The news about the shooting doesn't seem to have filtered down to the younger kids. At pick-up from school, T.O. was holding a piece of graph paper, and said he wanted to go to Staples and get a whole pad of graph paper.

"Sure, what for?"

"I'm making a death maze."


"It's a really hard maze."

Then he said something I didn't catch (it's noisy among hundreds of kids who've just been freed for the weekend) about "ammo."

His imaginative world is full of weapons and violence.  It's a big feature of the books he reads -- Harry Potter, Percy Jackson, Artemis Fowl.  He's growing up in a culture where violence is constantly represented as exciting, honorable, and fun.

And that culture has been around us for millennia.  Last year, I read him The Odyssey, with all its depictions of death and destruction.  I lingered a bit over the scene where Odysseus scolds Eurycleia for her joyous reaction to the death of the suitors.  In Fagles' translation, Odysseus says: "No cries of triumph now. It's unholy to glory over the bodies of the dead" (XXII. 436-7).  Yet this is one line in a long narrative in which Odysseus' survival depends on death upon death upon death.

The anti-war hippy tunes that form our family soundtrack are lost in the winds of this culture.  Anything I've said about peace, pacifism, the wounds of war -- it's drowned in a cultural message that makes violence so much more engaging.

I don't really know, aside from moving to a remote island, how to insulate T.O. from that culture.  I can only hope that he will never find himself at the wrong end of a gun, and that at some point he'll turn aside from killing games and find other ways to express his energy and creativity.

And maybe, in my wildest dreams, he will use that energy and creativity to help to change the culture.

04 December 2012

Aftermaths and Catastrophes

Corlears Hook Park, next to our building, used to have whole rows of stately old trees, 80 or 90 years old.  When we first moved to the neighborhood, I kept taking pictures: it seemed the trees demanded it.
Many of those trees are gone now.  Three came down in Hurricane Irene and another nine in Hurricane Sandy, and the park has a completely different feel now: more open, brighter, yet without the majesty of the tall trees.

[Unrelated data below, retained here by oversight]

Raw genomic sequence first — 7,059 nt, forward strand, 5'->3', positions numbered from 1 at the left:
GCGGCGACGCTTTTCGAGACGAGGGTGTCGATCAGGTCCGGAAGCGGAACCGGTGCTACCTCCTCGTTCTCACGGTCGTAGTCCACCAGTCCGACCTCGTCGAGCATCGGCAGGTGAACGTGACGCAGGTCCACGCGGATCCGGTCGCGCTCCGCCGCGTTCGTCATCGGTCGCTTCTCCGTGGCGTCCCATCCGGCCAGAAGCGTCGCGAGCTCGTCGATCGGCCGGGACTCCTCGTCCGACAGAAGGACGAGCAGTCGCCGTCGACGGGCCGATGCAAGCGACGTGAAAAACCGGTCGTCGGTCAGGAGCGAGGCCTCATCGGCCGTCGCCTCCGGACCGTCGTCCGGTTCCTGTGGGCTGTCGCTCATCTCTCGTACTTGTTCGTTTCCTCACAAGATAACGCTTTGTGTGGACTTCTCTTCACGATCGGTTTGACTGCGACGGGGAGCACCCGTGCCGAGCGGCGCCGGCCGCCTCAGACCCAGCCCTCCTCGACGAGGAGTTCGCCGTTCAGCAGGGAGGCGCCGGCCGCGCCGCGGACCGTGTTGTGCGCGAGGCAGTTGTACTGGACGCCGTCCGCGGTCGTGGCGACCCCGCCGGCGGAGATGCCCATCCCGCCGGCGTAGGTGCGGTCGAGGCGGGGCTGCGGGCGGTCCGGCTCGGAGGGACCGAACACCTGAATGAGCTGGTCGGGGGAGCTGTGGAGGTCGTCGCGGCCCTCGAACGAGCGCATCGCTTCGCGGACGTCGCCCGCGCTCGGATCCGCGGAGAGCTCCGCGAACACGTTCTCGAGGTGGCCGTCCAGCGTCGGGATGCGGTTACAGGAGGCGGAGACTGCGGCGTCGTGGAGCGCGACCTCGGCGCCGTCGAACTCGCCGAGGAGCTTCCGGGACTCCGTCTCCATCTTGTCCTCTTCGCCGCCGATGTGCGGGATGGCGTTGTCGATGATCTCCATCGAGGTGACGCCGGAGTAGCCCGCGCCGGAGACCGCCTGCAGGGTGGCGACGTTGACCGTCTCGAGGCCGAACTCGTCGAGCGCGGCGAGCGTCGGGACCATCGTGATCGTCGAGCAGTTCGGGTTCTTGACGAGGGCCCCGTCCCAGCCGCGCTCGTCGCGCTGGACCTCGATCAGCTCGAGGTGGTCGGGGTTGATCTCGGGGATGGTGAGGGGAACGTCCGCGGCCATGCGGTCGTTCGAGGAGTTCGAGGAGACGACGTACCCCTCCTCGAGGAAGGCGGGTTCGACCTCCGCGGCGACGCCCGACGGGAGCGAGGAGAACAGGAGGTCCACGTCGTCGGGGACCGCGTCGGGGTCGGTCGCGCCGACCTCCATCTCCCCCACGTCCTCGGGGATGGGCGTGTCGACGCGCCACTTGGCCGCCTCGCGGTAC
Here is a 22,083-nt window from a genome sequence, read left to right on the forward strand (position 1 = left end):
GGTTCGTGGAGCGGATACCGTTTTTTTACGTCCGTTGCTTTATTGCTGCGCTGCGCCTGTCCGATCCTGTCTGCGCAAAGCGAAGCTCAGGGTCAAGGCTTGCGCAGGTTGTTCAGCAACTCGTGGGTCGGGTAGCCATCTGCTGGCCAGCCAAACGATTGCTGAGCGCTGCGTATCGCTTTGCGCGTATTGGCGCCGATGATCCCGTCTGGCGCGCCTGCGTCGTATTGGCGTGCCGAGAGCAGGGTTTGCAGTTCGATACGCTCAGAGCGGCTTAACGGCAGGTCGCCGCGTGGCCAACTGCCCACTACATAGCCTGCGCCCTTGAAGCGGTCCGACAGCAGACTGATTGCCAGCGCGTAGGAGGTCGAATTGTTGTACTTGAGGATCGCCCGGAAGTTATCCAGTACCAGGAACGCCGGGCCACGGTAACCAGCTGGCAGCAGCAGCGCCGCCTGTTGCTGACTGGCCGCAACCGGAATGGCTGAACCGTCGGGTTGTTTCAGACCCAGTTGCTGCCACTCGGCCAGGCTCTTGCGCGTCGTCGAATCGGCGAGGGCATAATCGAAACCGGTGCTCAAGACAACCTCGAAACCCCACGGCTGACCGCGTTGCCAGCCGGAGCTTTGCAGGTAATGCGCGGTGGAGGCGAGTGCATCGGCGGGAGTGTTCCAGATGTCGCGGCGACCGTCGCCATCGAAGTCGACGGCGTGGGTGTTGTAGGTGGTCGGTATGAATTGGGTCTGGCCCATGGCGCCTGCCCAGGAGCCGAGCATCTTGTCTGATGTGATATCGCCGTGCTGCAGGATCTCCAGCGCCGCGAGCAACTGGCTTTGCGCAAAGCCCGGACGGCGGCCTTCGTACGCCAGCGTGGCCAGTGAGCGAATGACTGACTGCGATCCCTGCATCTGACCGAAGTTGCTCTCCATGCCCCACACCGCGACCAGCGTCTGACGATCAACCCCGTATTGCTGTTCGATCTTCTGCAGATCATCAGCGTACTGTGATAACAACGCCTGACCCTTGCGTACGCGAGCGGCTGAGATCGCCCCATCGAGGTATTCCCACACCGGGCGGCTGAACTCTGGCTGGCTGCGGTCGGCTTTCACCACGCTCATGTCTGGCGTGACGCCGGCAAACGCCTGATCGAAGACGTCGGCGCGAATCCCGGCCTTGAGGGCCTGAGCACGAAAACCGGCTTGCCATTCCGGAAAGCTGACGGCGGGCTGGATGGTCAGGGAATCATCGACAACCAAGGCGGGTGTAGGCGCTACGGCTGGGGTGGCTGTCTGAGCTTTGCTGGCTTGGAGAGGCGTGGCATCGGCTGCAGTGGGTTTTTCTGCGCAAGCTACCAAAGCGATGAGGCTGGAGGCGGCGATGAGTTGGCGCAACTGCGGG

Corlears Hook park was damaged by the winds of Sandy.  Across the FDR Drive, the East River Park flooded.  A month later, there are still piles of rubble, flotsam and jetsam, tree limbs, and garbage: there just isn't enough people power to get everything cleaned up.  The dog run is in shambles.

These are local reminders that a month later, people in the region are still homeless, still suffering in various ways from the storm's destruction.  And I keep thinking of people and places elsewhere in the world: the tsunami in Japan, Hurricane Katrina in New Orleans, the earthquake in Haiti.  Civilians, many of them children, in places riven by war, drought, famine.

My internal landscape was shaken by the hurricane, and I'm left more aware of the people around the world who suffer from ecological and political catastrophes.  At worst, I'm paralyzed: there's too much suffering, and I can do too little.

Yet I'm fortunate that my institution has given me space to develop two courses on the environment, and in those courses, I can help bring students to awareness of climate change and the resulting problems.  It seems too little, a tiny ripple in an immense pond, yet it's what I can do.

And so I need to push away the feeling that the world's problems are too big, and my capacities too small, and keep doing what I can do, and hope that those around me will also be inspired to action, and the ripple effects will build.